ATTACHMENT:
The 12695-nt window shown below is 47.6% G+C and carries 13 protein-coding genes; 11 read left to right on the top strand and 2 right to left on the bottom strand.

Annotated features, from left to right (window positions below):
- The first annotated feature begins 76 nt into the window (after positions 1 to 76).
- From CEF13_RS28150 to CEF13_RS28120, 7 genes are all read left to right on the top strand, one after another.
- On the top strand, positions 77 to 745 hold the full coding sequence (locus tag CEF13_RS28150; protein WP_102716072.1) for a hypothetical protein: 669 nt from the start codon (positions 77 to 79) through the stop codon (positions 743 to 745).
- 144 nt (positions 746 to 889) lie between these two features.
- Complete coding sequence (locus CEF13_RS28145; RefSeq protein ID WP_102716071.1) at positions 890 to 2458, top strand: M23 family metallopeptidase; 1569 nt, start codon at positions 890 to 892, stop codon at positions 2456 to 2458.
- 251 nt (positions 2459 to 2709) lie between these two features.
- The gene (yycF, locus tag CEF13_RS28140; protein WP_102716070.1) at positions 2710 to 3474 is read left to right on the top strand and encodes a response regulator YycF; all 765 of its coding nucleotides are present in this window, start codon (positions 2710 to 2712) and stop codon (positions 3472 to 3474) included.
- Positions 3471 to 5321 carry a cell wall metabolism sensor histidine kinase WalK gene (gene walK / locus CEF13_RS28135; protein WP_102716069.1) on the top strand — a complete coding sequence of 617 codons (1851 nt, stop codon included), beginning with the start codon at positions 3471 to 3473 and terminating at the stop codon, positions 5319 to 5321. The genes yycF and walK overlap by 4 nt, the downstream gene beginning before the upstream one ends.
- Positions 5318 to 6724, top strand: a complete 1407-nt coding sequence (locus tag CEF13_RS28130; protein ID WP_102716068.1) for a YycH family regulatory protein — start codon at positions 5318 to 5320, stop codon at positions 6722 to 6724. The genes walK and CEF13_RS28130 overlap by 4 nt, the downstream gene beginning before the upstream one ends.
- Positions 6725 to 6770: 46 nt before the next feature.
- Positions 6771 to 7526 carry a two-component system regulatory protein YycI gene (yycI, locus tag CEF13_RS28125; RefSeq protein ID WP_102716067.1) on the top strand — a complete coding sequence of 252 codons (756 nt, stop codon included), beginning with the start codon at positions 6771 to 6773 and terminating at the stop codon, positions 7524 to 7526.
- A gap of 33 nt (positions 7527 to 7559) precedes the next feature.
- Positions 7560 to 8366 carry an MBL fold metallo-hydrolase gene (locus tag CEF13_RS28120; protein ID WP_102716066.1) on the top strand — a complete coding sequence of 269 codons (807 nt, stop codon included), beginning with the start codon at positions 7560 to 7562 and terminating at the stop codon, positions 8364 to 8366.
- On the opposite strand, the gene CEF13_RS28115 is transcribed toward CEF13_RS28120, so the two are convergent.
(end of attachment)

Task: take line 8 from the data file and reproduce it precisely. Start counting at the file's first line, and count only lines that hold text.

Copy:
- 251 nt (positions 2459 to 2709) lie between these two features.